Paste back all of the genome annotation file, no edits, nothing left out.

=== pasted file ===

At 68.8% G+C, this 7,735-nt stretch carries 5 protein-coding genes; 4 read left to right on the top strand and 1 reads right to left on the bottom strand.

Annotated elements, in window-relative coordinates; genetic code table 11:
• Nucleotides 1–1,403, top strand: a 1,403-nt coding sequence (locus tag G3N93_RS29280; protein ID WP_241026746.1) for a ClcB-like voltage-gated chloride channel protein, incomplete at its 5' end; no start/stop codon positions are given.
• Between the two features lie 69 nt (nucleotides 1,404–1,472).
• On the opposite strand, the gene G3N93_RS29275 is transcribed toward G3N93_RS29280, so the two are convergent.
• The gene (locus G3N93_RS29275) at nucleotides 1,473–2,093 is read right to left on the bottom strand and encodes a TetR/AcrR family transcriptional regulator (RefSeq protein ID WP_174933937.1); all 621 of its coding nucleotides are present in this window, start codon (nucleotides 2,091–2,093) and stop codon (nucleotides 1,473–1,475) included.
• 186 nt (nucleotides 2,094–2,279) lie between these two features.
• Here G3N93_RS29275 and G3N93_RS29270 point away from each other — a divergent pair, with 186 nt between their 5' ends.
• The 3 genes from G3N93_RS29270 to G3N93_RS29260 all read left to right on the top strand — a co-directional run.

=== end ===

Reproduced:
At 68.8% G+C, this 7,735-nt stretch carries 5 protein-coding genes; 4 read left to right on the top strand and 1 reads right to left on the bottom strand.

Annotated elements, in window-relative coordinates; genetic code table 11:
• Nucleotides 1–1,403, top strand: a 1,403-nt coding sequence (locus tag G3N93_RS29280; protein ID WP_241026746.1) for a ClcB-like voltage-gated chloride channel protein, incomplete at its 5' end; no start/stop codon positions are given.
• Between the two features lie 69 nt (nucleotides 1,404–1,472).
• On the opposite strand, the gene G3N93_RS29275 is transcribed toward G3N93_RS29280, so the two are convergent.
• The gene (locus G3N93_RS29275) at nucleotides 1,473–2,093 is read right to left on the bottom strand and encodes a TetR/AcrR family transcriptional regulator (RefSeq protein ID WP_174933937.1); all 621 of its coding nucleotides are present in this window, start codon (nucleotides 2,091–2,093) and stop codon (nucleotides 1,473–1,475) included.
• 186 nt (nucleotides 2,094–2,279) lie between these two features.
• Here G3N93_RS29275 and G3N93_RS29270 point away from each other — a divergent pair, with 186 nt between their 5' ends.
• The 3 genes from G3N93_RS29270 to G3N93_RS29260 all read left to right on the top strand — a co-directional run.